IIRC there's a quote from Jochen in Pruller's biography in which he claims to have deliberately over-revved an engine when he detected it was going sick - 'just to make sure'.

 

Varzi blowing up his 4CL during qualifying at Indy in 1946 may be another similar case - he certainly didn't like the track, but equally Nalon was only 29th fastest in another 4CL and only finally qualified on Bump Day. The same year, Harry Schell withdrew with (officially) magneto problems - he later admitted he'd just been too scared!



#13 Doug Nye

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Posted 16 June 2019 - 16:59

I believe Jochen Rindt detonated his Cooper's Maserati V12 engine in the 1967 US GP at Watkins Glen...he claimed it was a case of euthanasia...

 

DCN



#14 Jim Thurman

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Posted 16 June 2019 - 22:00

Some year in the 1960s at Indianapolis, Roger McCluskey favored his old car over his new one. He wrote the new one off in a practice crash. Some (jestingly) accused him of crashing it on purpose. Someone wrote that when asked about it, McCluskey gave no reply, but had a sly grin.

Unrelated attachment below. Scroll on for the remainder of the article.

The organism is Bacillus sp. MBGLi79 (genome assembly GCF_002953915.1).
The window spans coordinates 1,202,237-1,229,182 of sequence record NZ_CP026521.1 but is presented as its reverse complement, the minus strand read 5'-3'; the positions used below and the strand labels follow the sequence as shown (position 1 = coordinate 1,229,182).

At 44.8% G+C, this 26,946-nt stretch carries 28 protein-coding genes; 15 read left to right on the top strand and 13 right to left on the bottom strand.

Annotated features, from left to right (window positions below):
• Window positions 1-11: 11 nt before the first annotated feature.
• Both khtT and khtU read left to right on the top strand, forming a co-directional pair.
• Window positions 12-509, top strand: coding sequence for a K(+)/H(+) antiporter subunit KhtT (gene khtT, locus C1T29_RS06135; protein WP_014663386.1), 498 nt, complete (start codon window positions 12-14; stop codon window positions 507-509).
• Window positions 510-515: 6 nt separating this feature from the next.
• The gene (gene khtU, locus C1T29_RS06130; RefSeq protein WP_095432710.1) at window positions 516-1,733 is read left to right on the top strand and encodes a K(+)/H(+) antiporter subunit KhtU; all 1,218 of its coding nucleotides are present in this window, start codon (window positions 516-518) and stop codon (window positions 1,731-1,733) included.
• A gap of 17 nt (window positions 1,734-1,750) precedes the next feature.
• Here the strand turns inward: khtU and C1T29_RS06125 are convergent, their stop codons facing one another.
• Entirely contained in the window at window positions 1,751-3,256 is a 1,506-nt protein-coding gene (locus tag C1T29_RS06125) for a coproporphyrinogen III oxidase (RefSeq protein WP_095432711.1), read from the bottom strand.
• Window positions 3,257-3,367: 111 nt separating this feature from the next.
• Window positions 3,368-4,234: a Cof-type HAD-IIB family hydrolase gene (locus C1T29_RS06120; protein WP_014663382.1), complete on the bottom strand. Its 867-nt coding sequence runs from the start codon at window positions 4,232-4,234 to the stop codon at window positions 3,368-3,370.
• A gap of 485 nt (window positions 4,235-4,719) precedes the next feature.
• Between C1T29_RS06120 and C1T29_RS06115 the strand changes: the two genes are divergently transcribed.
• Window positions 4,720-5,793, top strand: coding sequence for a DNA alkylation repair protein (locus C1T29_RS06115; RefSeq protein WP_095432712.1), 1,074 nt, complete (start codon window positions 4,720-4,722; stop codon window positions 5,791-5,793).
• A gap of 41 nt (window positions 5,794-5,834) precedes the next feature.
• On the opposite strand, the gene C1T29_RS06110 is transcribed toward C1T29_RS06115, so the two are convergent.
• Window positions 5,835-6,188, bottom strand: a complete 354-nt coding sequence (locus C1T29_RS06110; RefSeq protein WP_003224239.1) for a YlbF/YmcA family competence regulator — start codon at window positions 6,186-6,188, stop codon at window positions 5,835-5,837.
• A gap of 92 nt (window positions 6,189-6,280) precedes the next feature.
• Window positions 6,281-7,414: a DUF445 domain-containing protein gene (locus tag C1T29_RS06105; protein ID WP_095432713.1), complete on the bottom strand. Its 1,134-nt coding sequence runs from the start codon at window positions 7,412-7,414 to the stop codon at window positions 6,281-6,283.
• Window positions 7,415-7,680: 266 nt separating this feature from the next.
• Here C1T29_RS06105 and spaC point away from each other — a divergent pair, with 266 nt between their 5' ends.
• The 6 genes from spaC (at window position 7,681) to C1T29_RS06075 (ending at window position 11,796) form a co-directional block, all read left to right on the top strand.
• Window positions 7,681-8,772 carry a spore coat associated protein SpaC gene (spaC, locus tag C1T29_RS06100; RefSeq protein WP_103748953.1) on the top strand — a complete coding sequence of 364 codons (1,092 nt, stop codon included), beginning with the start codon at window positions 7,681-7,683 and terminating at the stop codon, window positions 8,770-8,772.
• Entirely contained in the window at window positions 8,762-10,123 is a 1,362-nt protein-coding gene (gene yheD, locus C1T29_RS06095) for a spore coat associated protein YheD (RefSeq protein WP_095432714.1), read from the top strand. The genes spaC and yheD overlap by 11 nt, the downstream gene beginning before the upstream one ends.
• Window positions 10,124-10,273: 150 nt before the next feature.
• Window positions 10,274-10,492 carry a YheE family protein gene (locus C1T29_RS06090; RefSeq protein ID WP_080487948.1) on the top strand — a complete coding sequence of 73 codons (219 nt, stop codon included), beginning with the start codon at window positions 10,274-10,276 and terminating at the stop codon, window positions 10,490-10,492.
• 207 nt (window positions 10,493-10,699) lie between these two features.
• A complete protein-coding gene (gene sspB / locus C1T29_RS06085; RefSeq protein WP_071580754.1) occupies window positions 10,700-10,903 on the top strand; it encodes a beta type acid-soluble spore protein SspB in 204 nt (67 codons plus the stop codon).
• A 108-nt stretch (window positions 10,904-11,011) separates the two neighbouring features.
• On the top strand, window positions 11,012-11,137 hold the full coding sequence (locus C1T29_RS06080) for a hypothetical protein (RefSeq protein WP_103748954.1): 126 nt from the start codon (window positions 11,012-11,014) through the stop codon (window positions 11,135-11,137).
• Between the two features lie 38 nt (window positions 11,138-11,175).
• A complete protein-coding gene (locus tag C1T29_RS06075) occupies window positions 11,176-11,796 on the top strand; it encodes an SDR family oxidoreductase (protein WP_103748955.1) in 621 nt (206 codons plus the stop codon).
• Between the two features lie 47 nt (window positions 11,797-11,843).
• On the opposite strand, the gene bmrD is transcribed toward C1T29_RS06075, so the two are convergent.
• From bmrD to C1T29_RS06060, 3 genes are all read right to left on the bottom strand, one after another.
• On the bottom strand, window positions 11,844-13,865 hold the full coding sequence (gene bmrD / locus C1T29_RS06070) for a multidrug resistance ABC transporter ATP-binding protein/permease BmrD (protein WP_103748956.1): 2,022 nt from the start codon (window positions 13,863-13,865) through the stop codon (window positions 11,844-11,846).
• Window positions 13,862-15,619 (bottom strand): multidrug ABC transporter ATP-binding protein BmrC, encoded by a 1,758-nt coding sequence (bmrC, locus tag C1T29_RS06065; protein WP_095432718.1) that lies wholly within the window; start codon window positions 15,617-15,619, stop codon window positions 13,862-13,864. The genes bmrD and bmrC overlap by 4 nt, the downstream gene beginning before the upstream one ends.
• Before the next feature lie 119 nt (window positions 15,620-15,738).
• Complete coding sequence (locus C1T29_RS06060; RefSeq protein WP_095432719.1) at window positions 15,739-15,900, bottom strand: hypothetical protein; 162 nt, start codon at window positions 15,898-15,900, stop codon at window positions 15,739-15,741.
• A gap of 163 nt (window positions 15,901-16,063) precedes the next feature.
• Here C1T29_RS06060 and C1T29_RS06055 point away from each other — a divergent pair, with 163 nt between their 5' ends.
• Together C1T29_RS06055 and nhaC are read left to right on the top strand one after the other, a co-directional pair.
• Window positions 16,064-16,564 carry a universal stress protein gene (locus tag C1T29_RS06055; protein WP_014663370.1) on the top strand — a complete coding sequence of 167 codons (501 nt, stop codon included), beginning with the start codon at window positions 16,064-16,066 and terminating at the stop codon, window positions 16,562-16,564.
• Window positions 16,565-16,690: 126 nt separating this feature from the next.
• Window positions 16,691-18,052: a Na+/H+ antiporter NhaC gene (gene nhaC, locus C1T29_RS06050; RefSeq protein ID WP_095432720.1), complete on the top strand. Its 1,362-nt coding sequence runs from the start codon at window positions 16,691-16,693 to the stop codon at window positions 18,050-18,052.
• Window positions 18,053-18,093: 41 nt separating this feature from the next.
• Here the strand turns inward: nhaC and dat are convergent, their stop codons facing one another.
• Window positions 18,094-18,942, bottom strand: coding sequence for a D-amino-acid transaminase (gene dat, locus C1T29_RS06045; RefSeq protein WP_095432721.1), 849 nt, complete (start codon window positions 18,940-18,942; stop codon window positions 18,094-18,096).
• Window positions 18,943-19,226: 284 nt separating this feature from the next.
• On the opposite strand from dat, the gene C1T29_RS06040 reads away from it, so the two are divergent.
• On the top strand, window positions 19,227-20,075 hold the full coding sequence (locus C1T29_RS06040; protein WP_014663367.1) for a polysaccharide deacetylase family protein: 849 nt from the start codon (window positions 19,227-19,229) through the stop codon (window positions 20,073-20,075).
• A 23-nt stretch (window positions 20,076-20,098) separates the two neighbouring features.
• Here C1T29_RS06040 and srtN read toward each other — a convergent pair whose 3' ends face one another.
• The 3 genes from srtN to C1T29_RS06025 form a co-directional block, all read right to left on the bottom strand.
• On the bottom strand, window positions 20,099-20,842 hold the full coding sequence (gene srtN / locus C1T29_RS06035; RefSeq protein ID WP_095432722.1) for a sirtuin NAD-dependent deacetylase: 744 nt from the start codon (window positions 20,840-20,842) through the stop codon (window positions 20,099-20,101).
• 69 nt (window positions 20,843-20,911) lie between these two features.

#15 FLB

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Posted 16 June 2019 - 23:19

I once asked one of the early Porsche 917 drivers if Mitter had blown his engine at the 1969 Spa 1000 km on purpose, like Richard Attwood believes. The answer I got was: 'That's very possible...'

 

Source (Attwood's claim) :

 

https://christophoru...17-k-17047.html



#16 Nemo1965

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Posted 12 August 2021 - 13:22

Possibly Nelson Piquet? In the back of my mind I remember him saying when he made his Grand Prix debut that he had underestimated the level of fitness and endurance needed for Formula one compared to formula 3 and was on the point of giving up when the engine blew. He also confessed to deliberately over revving the BMW turbo engines to blow them up, in either 1984 or 85 when they weren't so competitive,


Brazil 82, rather and 83 also. In Kyalamy 82 he flunked his start and later spun out of the race.

Edited by Nemo1965, 12 August 2021 - 13:23.


#17 Gene

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Posted 12 August 2021 - 13:54

It was well known here in the states Scheckter didn't like the Trojan he was driving in 73 (?) F5000 and wanted a Lola. But Theodor refused to buy him one. So, he went out and crashed the Trojan, writing it off and got and finished the season Lola!



#18 9203RW

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Posted 12 August 2021 - 15:01